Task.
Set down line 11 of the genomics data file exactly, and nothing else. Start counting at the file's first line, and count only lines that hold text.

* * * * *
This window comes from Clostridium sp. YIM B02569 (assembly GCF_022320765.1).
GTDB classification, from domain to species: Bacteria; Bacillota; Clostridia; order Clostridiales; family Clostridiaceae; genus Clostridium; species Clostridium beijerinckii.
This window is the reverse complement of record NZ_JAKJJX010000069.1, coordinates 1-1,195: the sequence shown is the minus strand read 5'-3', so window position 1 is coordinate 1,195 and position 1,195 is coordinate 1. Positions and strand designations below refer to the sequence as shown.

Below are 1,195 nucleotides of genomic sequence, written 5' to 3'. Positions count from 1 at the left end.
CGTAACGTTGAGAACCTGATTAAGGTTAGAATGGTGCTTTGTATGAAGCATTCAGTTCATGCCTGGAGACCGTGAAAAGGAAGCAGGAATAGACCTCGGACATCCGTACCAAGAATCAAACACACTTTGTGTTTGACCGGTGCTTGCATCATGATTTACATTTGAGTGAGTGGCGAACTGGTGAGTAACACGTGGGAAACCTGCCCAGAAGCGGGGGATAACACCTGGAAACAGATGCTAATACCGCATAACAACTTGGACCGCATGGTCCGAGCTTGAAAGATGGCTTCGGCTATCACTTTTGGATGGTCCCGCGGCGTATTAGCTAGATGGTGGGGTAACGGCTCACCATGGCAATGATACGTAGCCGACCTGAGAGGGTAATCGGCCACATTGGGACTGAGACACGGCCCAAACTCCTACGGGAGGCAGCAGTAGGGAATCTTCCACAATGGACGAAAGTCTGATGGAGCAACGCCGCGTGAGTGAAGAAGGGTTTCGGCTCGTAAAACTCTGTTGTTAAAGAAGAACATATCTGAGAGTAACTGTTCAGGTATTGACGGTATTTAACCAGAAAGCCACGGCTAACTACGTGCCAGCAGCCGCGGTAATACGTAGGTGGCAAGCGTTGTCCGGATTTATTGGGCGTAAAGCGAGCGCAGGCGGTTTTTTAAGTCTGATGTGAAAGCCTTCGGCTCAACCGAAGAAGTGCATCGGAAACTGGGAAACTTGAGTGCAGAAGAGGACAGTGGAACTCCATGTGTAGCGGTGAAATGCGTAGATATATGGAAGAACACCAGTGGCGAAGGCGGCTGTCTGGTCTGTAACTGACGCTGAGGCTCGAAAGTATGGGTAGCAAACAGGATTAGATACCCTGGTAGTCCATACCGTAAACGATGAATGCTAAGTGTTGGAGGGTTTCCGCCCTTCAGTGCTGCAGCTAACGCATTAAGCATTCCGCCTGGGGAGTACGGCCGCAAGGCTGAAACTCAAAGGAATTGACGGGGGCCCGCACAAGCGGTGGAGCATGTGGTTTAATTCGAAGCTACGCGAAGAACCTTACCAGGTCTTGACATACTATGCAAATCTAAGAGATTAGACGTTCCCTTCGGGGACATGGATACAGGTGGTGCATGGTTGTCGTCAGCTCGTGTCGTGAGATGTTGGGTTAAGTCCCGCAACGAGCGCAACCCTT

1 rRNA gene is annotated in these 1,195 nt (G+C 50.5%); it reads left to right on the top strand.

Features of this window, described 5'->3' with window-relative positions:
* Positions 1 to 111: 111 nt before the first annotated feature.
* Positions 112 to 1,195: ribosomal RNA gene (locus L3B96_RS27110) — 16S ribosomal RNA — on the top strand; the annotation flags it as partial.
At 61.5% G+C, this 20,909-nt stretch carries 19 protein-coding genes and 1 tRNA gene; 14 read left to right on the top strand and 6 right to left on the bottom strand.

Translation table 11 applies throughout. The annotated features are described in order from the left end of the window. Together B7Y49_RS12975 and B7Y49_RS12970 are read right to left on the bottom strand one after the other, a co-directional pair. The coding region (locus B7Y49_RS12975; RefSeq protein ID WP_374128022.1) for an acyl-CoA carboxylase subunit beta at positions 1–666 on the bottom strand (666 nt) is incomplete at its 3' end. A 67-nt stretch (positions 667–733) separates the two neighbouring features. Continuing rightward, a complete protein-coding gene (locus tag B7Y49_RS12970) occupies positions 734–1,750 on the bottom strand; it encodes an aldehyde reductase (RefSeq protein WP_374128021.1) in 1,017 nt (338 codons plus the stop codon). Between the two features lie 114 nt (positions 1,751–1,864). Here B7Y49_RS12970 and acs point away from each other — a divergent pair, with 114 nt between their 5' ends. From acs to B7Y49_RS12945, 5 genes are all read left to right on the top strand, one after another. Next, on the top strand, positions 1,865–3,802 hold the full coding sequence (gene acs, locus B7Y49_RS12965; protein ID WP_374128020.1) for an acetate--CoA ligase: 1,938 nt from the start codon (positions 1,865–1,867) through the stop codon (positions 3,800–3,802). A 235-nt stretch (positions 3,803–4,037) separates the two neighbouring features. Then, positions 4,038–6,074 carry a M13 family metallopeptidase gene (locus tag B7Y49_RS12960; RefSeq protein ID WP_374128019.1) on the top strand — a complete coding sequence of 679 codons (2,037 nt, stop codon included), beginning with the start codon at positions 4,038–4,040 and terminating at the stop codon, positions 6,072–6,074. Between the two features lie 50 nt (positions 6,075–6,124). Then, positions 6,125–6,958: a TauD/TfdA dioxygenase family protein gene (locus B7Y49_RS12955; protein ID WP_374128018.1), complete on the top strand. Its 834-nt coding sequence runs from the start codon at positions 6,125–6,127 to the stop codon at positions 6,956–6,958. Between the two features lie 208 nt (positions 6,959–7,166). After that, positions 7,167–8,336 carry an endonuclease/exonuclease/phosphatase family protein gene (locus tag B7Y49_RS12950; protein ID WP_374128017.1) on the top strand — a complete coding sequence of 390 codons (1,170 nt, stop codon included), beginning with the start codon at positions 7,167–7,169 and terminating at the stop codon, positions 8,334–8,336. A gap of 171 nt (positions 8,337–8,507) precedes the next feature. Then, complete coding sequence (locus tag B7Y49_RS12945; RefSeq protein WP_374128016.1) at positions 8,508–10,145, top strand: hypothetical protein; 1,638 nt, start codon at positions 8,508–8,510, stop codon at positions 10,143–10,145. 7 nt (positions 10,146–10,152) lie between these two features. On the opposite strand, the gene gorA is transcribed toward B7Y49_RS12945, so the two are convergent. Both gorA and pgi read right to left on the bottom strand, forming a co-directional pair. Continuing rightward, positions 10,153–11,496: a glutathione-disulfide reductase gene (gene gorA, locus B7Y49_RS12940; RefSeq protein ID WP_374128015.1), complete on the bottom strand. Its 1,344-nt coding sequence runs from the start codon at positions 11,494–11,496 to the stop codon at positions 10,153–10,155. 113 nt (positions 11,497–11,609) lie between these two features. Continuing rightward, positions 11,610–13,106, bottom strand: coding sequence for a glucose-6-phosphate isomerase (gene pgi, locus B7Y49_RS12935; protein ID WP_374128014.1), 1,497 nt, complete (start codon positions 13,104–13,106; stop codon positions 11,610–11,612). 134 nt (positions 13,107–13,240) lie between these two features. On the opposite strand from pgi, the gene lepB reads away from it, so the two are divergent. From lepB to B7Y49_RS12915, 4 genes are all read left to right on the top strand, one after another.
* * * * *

Translation table 11 applies throughout. The annotated features are described in order from the left end of the window. Together B7Y49_RS12975 and B7Y49_RS12970 are read right to left on the bottom strand one after the other, a co-directional pair. The coding region (locus B7Y49_RS12975; RefSeq protein ID WP_374128022.1) for an acyl-CoA carboxylase subunit beta at positions 1–666 on the bottom strand (666 nt) is incomplete at its 3' end. A 67-nt stretch (positions 667–733) separates the two neighbouring features. Continuing rightward, a complete protein-coding gene (locus tag B7Y49_RS12970) occupies positions 734–1,750 on the bottom strand; it encodes an aldehyde reductase (RefSeq protein WP_374128021.1) in 1,017 nt (338 codons plus the stop codon). Between the two features lie 114 nt (positions 1,751–1,864). Here B7Y49_RS12970 and acs point away from each other — a divergent pair, with 114 nt between their 5' ends. From acs to B7Y49_RS12945, 5 genes are all read left to right on the top strand, one after another. Next, on the top strand, positions 1,865–3,802 hold the full coding sequence (gene acs, locus B7Y49_RS12965; protein ID WP_374128020.1) for an acetate--CoA ligase: 1,938 nt from the start codon (positions 1,865–1,867) through the stop codon (positions 3,800–3,802). A 235-nt stretch (positions 3,803–4,037) separates the two neighbouring features. Then, positions 4,038–6,074 carry a M13 family metallopeptidase gene (locus tag B7Y49_RS12960; RefSeq protein ID WP_374128019.1) on the top strand — a complete coding sequence of 679 codons (2,037 nt, stop codon included), beginning with the start codon at positions 4,038–4,040 and terminating at the stop codon, positions 6,072–6,074. Between the two features lie 50 nt (positions 6,075–6,124). Then, positions 6,125–6,958: a TauD/TfdA dioxygenase family protein gene (locus B7Y49_RS12955; protein ID WP_374128018.1), complete on the top strand. Its 834-nt coding sequence runs from the start codon at positions 6,125–6,127 to the stop codon at positions 6,956–6,958. Between the two features lie 208 nt (positions 6,959–7,166). After that, positions 7,167–8,336 carry an endonuclease/exonuclease/phosphatase family protein gene (locus tag B7Y49_RS12950; protein ID WP_374128017.1) on the top strand — a complete coding sequence of 390 codons (1,170 nt, stop codon included), beginning with the start codon at positions 7,167–7,169 and terminating at the stop codon, positions 8,334–8,336. A gap of 171 nt (positions 8,337–8,507) precedes the next feature. Then, complete coding sequence (locus tag B7Y49_RS12945; RefSeq protein WP_374128016.1) at positions 8,508–10,145, top strand: hypothetical protein; 1,638 nt, start codon at positions 8,508–8,510, stop codon at positions 10,143–10,145. 7 nt (positions 10,146–10,152) lie between these two features. On the opposite strand, the gene gorA is transcribed toward B7Y49_RS12945, so the two are convergent. Both gorA and pgi read right to left on the bottom strand, forming a co-directional pair. Continuing rightward, positions 10,153–11,496: a glutathione-disulfide reductase gene (gene gorA, locus B7Y49_RS12940; RefSeq protein ID WP_374128015.1), complete on the bottom strand. Its 1,344-nt coding sequence runs from the start codon at positions 11,494–11,496 to the stop codon at positions 10,153–10,155. 113 nt (positions 11,497–11,609) lie between these two features. Continuing rightward, positions 11,610–13,106, bottom strand: coding sequence for a glucose-6-phosphate isomerase (gene pgi, locus B7Y49_RS12935; protein ID WP_374128014.1), 1,497 nt, complete (start codon positions 13,104–13,106; stop codon positions 11,610–11,612). 134 nt (positions 13,107–13,240) lie between these two features. On the opposite strand from pgi, the gene lepB reads away from it, so the two are divergent. From lepB to B7Y49_RS12915, 4 genes are all read left to right on the top strand, one after another.